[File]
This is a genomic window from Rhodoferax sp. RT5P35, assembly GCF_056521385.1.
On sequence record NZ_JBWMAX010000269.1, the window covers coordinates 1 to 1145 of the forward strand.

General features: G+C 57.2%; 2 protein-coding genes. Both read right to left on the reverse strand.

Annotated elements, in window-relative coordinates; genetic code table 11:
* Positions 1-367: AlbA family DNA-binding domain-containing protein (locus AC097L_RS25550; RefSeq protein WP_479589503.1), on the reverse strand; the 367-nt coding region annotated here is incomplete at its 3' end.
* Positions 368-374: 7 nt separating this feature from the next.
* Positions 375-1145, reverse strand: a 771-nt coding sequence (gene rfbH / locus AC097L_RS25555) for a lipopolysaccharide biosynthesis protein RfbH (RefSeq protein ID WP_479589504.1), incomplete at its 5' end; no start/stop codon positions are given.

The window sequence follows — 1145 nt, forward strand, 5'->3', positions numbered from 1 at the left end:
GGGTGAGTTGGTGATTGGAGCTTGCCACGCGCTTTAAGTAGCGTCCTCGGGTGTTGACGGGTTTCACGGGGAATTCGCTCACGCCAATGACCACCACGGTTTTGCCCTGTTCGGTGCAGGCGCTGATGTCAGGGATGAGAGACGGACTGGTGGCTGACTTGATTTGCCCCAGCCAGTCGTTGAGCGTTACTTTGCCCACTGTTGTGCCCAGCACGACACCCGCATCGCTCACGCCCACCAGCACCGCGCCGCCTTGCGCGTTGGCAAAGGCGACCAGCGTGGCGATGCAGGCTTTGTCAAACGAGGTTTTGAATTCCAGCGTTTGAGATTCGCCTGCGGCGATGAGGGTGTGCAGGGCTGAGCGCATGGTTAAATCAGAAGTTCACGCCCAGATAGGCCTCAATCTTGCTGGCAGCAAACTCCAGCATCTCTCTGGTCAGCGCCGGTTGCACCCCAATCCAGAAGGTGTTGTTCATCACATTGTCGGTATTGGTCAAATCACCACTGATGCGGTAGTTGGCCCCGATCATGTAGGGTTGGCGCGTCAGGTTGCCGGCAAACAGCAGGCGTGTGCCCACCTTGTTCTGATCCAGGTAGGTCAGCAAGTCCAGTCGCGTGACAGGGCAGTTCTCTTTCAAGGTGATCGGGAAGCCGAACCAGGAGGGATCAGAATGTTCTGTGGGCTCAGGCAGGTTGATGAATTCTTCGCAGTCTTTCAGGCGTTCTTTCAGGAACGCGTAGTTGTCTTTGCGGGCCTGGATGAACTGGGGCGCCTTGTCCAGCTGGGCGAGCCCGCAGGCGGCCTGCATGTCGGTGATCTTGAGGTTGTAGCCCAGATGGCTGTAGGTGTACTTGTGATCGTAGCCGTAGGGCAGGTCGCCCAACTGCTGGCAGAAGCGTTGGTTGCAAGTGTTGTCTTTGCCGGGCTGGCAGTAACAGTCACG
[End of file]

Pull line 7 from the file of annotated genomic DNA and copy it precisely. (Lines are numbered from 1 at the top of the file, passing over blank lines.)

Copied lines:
* Positions 375-1145, reverse strand: a 771-nt coding sequence (gene rfbH / locus AC097L_RS25555) for a lipopolysaccharide biosynthesis protein RfbH (RefSeq protein ID WP_479589504.1), incomplete at its 5' end; no start/stop codon positions are given.